Santa Traditions Around the World

Kaiya Freelon

With Christmas being a holiday that is celebrated in almost every country, the tradition of waking up on December 25th to exchange and open gifts is something well known. The lead up to the holiday and the traditions that come with it are where the differences can be seen.

United States

In the U.S. it’s common to leave cookies for Santa the night before Christmas. This trend can be traced back to the times of the Great Depression. It’s said that this tradition came to be due to  parents wanting to teach their kids the importance of showing gratitude for the gifts they received during the holiday.


Just like in many other countries, children in Japan send a lot of letters to Santa. So much so that in 2020 an overseas courier service called ANA Group loaded 800,000 letters addressed to Santa on a plane. But Santa isn’t the only person kids can expect to receive gifts from. Hotei, one of the Seven Lucky Gods, is known as a protector of kids and is known to carry a sack full of objects for the kids on Christmas day as well.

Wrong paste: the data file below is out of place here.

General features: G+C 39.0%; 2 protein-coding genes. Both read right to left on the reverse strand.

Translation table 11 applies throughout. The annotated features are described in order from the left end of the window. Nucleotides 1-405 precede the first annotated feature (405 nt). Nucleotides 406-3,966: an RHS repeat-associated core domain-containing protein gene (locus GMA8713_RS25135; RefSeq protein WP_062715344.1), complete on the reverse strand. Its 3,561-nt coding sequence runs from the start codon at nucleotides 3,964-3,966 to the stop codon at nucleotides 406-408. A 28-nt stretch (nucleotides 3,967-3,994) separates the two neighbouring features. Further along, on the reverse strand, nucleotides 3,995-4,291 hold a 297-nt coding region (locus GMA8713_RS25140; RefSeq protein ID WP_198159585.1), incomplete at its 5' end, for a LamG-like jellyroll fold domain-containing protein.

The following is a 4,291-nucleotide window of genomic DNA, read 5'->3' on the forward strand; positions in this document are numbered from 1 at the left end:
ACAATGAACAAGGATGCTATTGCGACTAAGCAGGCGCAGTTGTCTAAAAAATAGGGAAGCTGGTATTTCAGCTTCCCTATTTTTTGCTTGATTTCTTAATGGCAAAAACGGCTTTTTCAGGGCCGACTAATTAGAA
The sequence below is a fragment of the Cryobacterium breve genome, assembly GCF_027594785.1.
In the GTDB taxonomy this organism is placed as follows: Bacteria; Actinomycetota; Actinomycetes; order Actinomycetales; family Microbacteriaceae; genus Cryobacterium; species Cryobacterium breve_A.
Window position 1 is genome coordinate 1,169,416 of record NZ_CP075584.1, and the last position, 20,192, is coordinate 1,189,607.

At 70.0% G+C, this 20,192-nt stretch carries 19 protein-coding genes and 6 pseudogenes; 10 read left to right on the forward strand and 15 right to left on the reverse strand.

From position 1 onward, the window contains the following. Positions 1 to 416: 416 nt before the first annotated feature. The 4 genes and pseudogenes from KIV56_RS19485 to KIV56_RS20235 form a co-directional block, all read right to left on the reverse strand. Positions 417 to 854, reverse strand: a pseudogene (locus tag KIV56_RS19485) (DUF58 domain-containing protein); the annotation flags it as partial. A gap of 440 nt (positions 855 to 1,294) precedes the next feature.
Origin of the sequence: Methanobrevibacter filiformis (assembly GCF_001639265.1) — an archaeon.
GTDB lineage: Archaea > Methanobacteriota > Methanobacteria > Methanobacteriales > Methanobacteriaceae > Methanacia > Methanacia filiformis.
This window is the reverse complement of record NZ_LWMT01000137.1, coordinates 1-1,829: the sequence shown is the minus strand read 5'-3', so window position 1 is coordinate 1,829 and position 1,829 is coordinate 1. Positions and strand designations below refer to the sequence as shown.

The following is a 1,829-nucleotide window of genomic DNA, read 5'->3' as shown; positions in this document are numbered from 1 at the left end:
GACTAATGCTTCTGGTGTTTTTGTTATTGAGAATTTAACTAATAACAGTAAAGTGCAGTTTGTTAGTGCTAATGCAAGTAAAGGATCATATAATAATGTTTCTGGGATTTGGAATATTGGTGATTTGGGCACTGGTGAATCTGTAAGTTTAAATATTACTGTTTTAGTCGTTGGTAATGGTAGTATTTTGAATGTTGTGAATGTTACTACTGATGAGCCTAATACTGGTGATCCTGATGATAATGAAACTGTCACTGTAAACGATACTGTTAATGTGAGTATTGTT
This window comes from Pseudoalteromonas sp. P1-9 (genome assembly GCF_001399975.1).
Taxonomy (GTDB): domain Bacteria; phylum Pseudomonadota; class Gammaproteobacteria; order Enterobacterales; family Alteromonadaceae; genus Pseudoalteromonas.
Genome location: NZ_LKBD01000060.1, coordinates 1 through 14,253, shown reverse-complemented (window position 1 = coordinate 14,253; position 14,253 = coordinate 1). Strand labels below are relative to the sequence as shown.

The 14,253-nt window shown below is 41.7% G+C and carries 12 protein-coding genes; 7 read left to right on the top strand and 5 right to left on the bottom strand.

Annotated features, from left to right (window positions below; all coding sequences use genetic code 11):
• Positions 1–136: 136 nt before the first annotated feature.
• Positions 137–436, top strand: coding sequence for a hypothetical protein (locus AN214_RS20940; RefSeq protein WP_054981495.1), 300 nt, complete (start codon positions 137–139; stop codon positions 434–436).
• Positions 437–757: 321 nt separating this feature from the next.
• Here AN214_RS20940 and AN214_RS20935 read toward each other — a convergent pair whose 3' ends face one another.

Because Christmas is celebrated during the summer in Brazil, there are some people who believe that instead of Santa’s well known warming outfit, he wears silk to combat the heat. As far as traditions go, children also leave a sock near the window, and if Santa, usually referred to as Papai Noel, finds it, he exchanges it for a gift.


These are just a few of the Santa traditions celebrated around the world. With all the different culture across the globe, it’s nice to see the various ways Kris Kringle and the holiday of Christmas is diversely celebrated.